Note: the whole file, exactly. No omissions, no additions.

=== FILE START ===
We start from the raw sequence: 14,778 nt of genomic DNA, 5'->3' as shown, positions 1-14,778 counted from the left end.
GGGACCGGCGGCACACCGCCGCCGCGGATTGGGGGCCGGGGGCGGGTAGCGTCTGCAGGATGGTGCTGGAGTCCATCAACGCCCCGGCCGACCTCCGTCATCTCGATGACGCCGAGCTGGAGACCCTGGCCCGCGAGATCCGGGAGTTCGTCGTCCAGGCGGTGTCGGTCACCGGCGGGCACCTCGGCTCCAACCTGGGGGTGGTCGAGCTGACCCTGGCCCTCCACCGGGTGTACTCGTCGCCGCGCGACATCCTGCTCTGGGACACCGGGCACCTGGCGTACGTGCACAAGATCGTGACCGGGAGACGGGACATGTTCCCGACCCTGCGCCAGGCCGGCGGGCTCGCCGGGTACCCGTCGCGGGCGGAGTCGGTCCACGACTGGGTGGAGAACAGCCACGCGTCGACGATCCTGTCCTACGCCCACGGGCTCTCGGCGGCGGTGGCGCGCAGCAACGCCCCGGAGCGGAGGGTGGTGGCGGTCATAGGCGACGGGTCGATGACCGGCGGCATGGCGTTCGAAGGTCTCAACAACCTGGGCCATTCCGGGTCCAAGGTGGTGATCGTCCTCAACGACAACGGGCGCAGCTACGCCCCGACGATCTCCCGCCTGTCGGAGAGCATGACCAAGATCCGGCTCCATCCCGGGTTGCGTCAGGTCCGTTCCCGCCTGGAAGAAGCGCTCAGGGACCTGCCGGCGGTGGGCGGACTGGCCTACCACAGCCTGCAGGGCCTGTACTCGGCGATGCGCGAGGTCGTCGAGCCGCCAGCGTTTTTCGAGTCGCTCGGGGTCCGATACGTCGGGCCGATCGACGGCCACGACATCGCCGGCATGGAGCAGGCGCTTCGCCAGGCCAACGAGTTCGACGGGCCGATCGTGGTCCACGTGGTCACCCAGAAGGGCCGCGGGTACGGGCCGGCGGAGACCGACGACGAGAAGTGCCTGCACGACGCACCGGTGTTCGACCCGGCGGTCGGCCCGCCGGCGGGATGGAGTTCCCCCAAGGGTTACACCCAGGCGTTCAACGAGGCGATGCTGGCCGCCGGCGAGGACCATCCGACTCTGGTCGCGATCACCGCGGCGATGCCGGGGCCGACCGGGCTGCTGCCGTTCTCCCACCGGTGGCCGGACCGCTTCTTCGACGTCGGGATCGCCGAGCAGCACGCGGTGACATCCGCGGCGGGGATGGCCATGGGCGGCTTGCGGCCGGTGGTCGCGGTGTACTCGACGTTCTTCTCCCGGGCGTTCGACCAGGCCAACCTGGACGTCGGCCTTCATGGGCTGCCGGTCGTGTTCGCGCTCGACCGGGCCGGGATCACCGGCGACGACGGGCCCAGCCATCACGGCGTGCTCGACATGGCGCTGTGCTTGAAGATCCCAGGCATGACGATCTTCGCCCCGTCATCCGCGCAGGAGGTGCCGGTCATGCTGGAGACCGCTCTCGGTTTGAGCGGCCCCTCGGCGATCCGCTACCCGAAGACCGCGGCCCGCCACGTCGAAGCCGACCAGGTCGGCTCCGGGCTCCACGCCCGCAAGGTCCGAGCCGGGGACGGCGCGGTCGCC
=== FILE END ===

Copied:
We start from the raw sequence: 14,778 nt of genomic DNA, 5'->3' as shown, positions 1-14,778 counted from the left end.
GGGACCGGCGGCACACCGCCGCCGCGGATTGGGGGCCGGGGGCGGGTAGCGTCTGCAGGATGGTGCTGGAGTCCATCAACGCCCCGGCCGACCTCCGTCATCTCGATGACGCCGAGCTGGAGACCCTGGCCCGCGAGATCCGGGAGTTCGTCGTCCAGGCGGTGTCGGTCACCGGCGGGCACCTCGGCTCCAACCTGGGGGTGGTCGAGCTGACCCTGGCCCTCCACCGGGTGTACTCGTCGCCGCGCGACATCCTGCTCTGGGACACCGGGCACCTGGCGTACGTGCACAAGATCGTGACCGGGAGACGGGACATGTTCCCGACCCTGCGCCAGGCCGGCGGGCTCGCCGGGTACCCGTCGCGGGCGGAGTCGGTCCACGACTGGGTGGAGAACAGCCACGCGTCGACGATCCTGTCCTACGCCCACGGGCTCTCGGCGGCGGTGGCGCGCAGCAACGCCCCGGAGCGGAGGGTGGTGGCGGTCATAGGCGACGGGTCGATGACCGGCGGCATGGCGTTCGAAGGTCTCAACAACCTGGGCCATTCCGGGTCCAAGGTGGTGATCGTCCTCAACGACAACGGGCGCAGCTACGCCCCGACGATCTCCCGCCTGTCGGAGAGCATGACCAAGATCCGGCTCCATCCCGGGTTGCGTCAGGTCCGTTCCCGCCTGGAAGAAGCGCTCAGGGACCTGCCGGCGGTGGGCGGACTGGCCTACCACAGCCTGCAGGGCCTGTACTCGGCGATGCGCGAGGTCGTCGAGCCGCCAGCGTTTTTCGAGTCGCTCGGGGTCCGATACGTCGGGCCGATCGACGGCCACGACATCGCCGGCATGGAGCAGGCGCTTCGCCAGGCCAACGAGTTCGACGGGCCGATCGTGGTCCACGTGGTCACCCAGAAGGGCCGCGGGTACGGGCCGGCGGAGACCGACGACGAGAAGTGCCTGCACGACGCACCGGTGTTCGACCCGGCGGTCGGCCCGCCGGCGGGATGGAGTTCCCCCAAGGGTTACACCCAGGCGTTCAACGAGGCGATGCTGGCCGCCGGCGAGGACCATCCGACTCTGGTCGCGATCACCGCGGCGATGCCGGGGCCGACCGGGCTGCTGCCGTTCTCCCACCGGTGGCCGGACCGCTTCTTCGACGTCGGGATCGCCGAGCAGCACGCGGTGACATCCGCGGCGGGGATGGCCATGGGCGGCTTGCGGCCGGTGGTCGCGGTGTACTCGACGTTCTTCTCCCGGGCGTTCGACCAGGCCAACCTGGACGTCGGCCTTCATGGGCTGCCGGTCGTGTTCGCGCTCGACCGGGCCGGGATCACCGGCGACGACGGGCCCAGCCATCACGGCGTGCTCGACATGGCGCTGTGCTTGAAGATCCCAGGCATGACGATCTTCGCCCCGTCATCCGCGCAGGAGGTGCCGGTCATGCTGGAGACCGCTCTCGGTTTGAGCGGCCCCTCGGCGATCCGCTACCCGAAGACCGCGGCCCGCCACGTCGAAGCCGACCAGGTCGGCTCCGGGCTCCACGCCCGCAAGGTCCGAGCCGGGGACGGCGCGGTCGCC